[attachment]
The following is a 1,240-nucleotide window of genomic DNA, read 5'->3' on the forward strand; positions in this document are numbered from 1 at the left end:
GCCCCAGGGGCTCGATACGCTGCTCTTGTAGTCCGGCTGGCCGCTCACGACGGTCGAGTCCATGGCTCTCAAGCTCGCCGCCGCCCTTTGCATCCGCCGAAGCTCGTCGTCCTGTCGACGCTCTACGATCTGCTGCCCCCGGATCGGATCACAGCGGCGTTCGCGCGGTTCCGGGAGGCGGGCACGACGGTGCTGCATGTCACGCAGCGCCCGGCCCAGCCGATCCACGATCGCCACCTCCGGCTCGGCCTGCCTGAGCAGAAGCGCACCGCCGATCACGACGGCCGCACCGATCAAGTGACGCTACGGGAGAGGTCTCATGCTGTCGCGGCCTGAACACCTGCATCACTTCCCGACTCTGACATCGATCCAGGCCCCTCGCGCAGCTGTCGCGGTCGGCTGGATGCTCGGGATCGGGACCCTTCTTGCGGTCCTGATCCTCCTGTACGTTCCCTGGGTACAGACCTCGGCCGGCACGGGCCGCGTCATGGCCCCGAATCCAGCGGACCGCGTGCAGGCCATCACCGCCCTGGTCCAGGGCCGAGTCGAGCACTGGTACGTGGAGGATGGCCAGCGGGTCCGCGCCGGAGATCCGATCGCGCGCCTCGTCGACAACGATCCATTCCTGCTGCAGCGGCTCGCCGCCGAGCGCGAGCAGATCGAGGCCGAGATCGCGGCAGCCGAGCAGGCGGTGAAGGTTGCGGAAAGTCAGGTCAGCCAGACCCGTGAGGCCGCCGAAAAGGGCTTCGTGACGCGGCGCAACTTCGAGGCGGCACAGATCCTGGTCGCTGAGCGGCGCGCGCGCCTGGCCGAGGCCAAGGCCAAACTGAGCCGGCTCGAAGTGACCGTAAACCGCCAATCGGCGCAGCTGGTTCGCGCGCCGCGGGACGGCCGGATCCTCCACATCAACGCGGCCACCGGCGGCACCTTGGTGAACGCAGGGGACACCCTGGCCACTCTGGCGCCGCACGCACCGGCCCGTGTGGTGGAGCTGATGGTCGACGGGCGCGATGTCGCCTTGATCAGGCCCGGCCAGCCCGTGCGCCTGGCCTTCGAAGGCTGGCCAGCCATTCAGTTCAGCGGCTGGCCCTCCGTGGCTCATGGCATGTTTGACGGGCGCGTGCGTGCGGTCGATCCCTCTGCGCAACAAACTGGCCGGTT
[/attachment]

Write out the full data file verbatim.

The following is a 1,240-nucleotide window of genomic DNA, read 5'->3' on the forward strand; positions in this document are numbered from 1 at the left end:
GCCCCAGGGGCTCGATACGCTGCTCTTGTAGTCCGGCTGGCCGCTCACGACGGTCGAGTCCATGGCTCTCAAGCTCGCCGCCGCCCTTTGCATCCGCCGAAGCTCGTCGTCCTGTCGACGCTCTACGATCTGCTGCCCCCGGATCGGATCACAGCGGCGTTCGCGCGGTTCCGGGAGGCGGGCACGACGGTGCTGCATGTCACGCAGCGCCCGGCCCAGCCGATCCACGATCGCCACCTCCGGCTCGGCCTGCCTGAGCAGAAGCGCACCGCCGATCACGACGGCCGCACCGATCAAGTGACGCTACGGGAGAGGTCTCATGCTGTCGCGGCCTGAACACCTGCATCACTTCCCGACTCTGACATCGATCCAGGCCCCTCGCGCAGCTGTCGCGGTCGGCTGGATGCTCGGGATCGGGACCCTTCTTGCGGTCCTGATCCTCCTGTACGTTCCCTGGGTACAGACCTCGGCCGGCACGGGCCGCGTCATGGCCCCGAATCCAGCGGACCGCGTGCAGGCCATCACCGCCCTGGTCCAGGGCCGAGTCGAGCACTGGTACGTGGAGGATGGCCAGCGGGTCCGCGCCGGAGATCCGATCGCGCGCCTCGTCGACAACGATCCATTCCTGCTGCAGCGGCTCGCCGCCGAGCGCGAGCAGATCGAGGCCGAGATCGCGGCAGCCGAGCAGGCGGTGAAGGTTGCGGAAAGTCAGGTCAGCCAGACCCGTGAGGCCGCCGAAAAGGGCTTCGTGACGCGGCGCAACTTCGAGGCGGCACAGATCCTGGTCGCTGAGCGGCGCGCGCGCCTGGCCGAGGCCAAGGCCAAACTGAGCCGGCTCGAAGTGACCGTAAACCGCCAATCGGCGCAGCTGGTTCGCGCGCCGCGGGACGGCCGGATCCTCCACATCAACGCGGCCACCGGCGGCACCTTGGTGAACGCAGGGGACACCCTGGCCACTCTGGCGCCGCACGCACCGGCCCGTGTGGTGGAGCTGATGGTCGACGGGCGCGATGTCGCCTTGATCAGGCCCGGCCAGCCCGTGCGCCTGGCCTTCGAAGGCTGGCCAGCCATTCAGTTCAGCGGCTGGCCCTCCGTGGCTCATGGCATGTTTGACGGGCGCGTGCGTGCGGTCGATCCCTCTGCGCAACAAACTGGCCGGTT